Two groups of students from the Jindal Global Law School in New Delhi have already spent summers in Hawai‘i as interns with state Supreme Court Associate Justices. In addition, last summer William S. Richardson School of Law student Eileen Nims ‘16 went to India for a two-month internship studying juvenile justice. As part of her internship, Nims compared the juvenile justice systems in both countries and evaluated the Indian system for leaders there. She now hopes to use what she learned to consider proposing changes in Hawaiʻi’s juvenile justice system as well.
Nims is specifically looking at ways to strengthen laws that provide more defined rehabilitation for incarcerated juvenile offenders. “Moving the whole system toward diversion and rehabilitation is one of Judge Browning’s missions,” said Nims of Senior Family Court Judge Mark Browning, with whom she has worked. “He has cultivated court programs to facilitate that, but it still hinges on the intention and grace of those who are in charge of the facility.”
While Hawai‘i’s juvenile justice system has been singled out as one of the best in the country, Judge Browning explained, it still needs important support from the state Legislature to ensure that rehabilitation programs are kept in place. Last year the Legislature committed $1.26 million to increase mental health services for incarcerated youth, but more is needed, said Browning. “Our whole focus is to help that child,” he said.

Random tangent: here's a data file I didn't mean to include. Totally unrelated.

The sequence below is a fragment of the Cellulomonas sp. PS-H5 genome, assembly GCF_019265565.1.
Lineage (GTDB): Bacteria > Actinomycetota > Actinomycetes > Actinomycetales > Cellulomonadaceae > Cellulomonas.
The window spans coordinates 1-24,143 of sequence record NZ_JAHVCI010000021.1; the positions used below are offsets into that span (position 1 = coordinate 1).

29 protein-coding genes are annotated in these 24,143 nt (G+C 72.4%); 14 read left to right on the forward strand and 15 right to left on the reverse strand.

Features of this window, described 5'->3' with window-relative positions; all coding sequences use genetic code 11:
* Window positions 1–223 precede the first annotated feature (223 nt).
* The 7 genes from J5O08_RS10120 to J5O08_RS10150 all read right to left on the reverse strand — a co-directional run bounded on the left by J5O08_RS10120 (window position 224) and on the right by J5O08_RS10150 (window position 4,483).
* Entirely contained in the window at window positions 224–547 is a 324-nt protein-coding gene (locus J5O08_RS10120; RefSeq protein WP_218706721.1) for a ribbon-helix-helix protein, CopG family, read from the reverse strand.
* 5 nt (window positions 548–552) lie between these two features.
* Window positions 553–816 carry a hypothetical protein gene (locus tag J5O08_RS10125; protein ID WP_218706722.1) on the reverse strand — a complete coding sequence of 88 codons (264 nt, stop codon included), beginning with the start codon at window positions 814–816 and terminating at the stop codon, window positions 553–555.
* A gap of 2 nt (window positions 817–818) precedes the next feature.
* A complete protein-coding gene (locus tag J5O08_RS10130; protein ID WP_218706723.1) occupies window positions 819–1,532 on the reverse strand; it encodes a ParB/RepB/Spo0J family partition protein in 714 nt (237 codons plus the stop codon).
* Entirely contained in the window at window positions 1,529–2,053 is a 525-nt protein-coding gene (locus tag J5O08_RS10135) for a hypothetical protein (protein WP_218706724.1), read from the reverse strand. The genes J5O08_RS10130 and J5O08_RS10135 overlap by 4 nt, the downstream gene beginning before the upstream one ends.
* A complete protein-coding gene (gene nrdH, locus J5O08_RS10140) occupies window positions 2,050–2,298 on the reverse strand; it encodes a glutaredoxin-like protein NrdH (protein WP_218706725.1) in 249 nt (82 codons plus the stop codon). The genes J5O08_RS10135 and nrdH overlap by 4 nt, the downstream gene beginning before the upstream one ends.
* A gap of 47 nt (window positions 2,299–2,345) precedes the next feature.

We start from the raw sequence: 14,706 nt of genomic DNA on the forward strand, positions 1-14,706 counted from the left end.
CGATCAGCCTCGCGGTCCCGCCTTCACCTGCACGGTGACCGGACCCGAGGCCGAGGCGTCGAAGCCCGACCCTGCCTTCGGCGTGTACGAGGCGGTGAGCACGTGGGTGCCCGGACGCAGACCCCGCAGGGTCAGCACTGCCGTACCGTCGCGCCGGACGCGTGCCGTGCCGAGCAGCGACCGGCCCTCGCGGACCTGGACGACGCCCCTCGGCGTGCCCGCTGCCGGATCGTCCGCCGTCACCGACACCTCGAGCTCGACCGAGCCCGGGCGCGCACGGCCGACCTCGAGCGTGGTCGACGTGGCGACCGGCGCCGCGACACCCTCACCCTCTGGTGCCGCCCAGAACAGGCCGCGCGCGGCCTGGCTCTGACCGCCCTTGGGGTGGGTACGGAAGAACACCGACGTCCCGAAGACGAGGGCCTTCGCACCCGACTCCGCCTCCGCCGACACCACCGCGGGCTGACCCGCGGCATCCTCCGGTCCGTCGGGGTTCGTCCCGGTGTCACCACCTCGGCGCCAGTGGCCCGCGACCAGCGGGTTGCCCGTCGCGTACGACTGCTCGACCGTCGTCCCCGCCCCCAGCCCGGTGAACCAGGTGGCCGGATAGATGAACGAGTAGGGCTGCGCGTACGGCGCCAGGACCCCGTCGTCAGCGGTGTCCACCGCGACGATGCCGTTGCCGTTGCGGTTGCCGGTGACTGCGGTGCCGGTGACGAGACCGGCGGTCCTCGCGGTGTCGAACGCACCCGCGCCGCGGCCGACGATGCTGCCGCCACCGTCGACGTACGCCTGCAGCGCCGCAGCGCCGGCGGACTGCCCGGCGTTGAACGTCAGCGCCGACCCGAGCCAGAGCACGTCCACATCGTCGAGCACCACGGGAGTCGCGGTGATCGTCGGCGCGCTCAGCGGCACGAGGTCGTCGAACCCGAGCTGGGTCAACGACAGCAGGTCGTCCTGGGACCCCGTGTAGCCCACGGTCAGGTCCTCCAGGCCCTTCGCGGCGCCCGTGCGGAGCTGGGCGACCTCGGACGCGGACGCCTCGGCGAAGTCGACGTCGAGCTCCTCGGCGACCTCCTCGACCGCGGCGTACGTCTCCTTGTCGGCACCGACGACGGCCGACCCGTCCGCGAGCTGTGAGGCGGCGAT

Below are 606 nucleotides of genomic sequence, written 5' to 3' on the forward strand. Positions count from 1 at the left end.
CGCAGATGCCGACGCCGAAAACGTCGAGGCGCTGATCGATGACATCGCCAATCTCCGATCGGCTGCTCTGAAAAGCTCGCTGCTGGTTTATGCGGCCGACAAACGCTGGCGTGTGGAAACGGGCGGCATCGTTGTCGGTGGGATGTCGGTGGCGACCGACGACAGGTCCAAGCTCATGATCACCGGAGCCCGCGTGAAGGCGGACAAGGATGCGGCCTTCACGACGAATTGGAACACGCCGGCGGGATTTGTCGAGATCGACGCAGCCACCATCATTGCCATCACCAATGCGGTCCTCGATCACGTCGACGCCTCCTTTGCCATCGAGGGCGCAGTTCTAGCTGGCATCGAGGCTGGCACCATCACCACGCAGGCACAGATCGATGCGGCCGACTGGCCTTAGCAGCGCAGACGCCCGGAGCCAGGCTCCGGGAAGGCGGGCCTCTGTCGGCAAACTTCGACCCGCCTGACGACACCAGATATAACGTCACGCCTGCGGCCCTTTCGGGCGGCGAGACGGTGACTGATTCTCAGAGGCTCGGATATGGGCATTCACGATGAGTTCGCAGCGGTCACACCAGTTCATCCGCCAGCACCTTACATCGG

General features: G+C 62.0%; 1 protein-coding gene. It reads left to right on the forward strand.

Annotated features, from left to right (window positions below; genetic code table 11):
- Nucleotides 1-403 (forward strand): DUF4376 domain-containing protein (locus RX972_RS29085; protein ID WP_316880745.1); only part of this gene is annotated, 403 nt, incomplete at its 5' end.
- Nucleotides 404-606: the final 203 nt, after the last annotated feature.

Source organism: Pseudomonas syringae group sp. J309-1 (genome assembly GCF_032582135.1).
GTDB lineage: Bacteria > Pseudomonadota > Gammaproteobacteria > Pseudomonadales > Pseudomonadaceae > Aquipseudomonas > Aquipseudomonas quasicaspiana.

The strong partnership between the UH Law School and Jindal began over three years ago as the state Supreme Court began to look to India’s Green Tribunal for guidance in developing Hawaiʻi’s Environmental Court that launched in July 2015. Part of that friendship included leaders at the two law schools who saw the potential in building a partnership halfway around the world to share perspectives and to offer law students international internships.
With a deep interest in juvenile justice, and work over the past three years with the Family Court and juvenile justice system in Hawai’i, Nims hopes to work with Warden Mark Patterson of the Hawai‘i Youth Correctional Facility, as well as members of the Native Hawaiian Legal Corporation, to propose legislation that will more fully reflect rehabilitation. While Judge Browning notes that the Family Court is already providing rehabilitation programs tailor-made for individual juvenile offenders, Nims has begun to focus on how to structure the legal framework to support these important reforms on an ongoing basis.
In her analysis of the system in India, Nims said that she saw a beautifully written law, but few of the personnel needed to put it into operation for juvenile offenders. She was invited to a facility that had good programs to rehabilitate young offenders, and to prepare them for meaningful work upon their release, but there was nobody hired to run the programs.
She emphasized the need for adult guidance in each of the programs. “There were all kinds of rooms dedicated to different vocations,” she explained. “A tailoring room, a barbershop room, a computer room, an art room, a carpentry room -- so that when the child leaves the facility, they walk away with a skill that’s employable. That’s not something we currently have as much of here. So the infrastructure was there, but there was no one to teach the skills.”